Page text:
Dancing with Molly – how do people using illicit drugs measure purity?

Social Sciences

- Amanda Farrell-Low

Callas. Photo: Ronald Martinez.

It wasn’t so long ago that Molly was just a name. Now, the moniker is slang for the chemical compound MDMA, also known on the street as ecstasy, an illegal psychoactive drug known for its ability to invoke feelings of empathy and euphoria—and a popular drug of choice among festival-goers and young people.

But how do ecstasy users determine whether their stash is high quality, or potentially deadly?

Anthropology graduate Melanie Callas investigated that question for her master’s thesis. She looked at data from UVic’s Centre for Addictions Research high-risk survey—which interviewed people who took drugs in social settings about their drug use—and the Canadian Alcohol and Drug Use Monitoring Survey to find out how people measured the potency of their MDMA.

“I found that the main strategies users employed was asking their friends if they know what’s in it,” she says. “Some people seemed to care about what was in their ecstasy, but at the same time, many didn’t think about it at all, and never thought about it as a potential harm. Few used testing kits.”

Callas’s research garnered a lot of interest. She was a finalist in UVic’s Three Minute Thesis competition, was selected as the Best Graduate Podium Presentation at the annual Currents in Anthropology student research conference, and participated in UVic’s Speaker’s Bureau, where she brought her talk on ecstasy purity to high schools—and even William Head Institution, a minimum-security prison.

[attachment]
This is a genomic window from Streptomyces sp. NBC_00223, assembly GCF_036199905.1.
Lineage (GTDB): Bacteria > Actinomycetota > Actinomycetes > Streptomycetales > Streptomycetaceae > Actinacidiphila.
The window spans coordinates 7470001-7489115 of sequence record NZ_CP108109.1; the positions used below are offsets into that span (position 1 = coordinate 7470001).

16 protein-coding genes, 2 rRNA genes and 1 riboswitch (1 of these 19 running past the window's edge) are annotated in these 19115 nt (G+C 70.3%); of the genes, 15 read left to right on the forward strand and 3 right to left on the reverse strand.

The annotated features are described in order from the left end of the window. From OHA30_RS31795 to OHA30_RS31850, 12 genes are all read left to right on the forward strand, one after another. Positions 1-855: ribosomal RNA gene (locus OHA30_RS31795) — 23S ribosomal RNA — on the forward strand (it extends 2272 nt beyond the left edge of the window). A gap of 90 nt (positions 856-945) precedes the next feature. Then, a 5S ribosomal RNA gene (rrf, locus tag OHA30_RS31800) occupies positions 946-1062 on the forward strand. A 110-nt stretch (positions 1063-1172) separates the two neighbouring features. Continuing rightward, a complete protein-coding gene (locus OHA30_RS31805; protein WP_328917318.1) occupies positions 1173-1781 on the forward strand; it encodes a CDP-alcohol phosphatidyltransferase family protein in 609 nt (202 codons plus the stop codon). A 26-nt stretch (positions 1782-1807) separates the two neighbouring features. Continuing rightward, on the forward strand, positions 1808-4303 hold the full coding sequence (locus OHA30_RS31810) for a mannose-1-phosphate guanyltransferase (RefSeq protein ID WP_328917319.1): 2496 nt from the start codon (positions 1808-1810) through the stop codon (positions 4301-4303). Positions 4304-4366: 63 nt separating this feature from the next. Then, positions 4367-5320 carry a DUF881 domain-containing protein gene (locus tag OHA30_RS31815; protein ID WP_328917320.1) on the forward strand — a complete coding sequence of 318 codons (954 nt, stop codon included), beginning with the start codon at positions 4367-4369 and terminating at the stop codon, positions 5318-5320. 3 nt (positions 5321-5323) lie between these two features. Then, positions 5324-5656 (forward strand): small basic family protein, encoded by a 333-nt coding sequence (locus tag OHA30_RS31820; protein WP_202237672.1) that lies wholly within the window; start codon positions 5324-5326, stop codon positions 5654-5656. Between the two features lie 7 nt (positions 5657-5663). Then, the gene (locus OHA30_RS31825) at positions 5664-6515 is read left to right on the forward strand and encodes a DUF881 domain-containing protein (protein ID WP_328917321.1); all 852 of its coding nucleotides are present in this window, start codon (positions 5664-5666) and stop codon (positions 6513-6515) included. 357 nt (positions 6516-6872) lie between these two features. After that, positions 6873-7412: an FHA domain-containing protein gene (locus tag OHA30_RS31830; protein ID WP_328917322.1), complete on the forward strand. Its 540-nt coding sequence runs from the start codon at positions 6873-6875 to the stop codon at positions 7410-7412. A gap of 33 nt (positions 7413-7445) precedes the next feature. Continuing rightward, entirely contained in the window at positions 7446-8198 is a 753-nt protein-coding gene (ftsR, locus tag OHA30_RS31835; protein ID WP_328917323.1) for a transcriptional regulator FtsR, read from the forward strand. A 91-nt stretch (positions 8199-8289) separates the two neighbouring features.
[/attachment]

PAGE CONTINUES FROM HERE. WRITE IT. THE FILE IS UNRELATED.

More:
“The audience was very attentive and they asked a lot of really interesting questions,” she says of the prison presentation. “A few of them had past experience with drugs, so they could answer some of the questions that I didn’t know a lot about.”

At the time of her research, tainted ecstasy was a big story; there were many media reports of young people dying after taking what they thought was MDMA.

Often, the drug actually contained a PMA or one of its analogues, a toxic chemical compound that can potentially lead to organ failure.

While concerns about PMA have been eclipsed by the current opioid overdose crisis, Callas says the fact remains that people who use illicit substances need to be aware of the dangers.

"Ecstasy, like heroin and other drugs, can also be very deadly,” she says. “I want to spread awareness about ecstasy so that people who use it can be educated and knowledgeable about the harms.

“In the end, it’s their choice whether to use drugs or test them, or what steps they take. As long as they know what options they have, that can save a lot of lives.”


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Keywords: convocation, graduation, student life, anthropology, drugs, addiction

People: Melanie Callas

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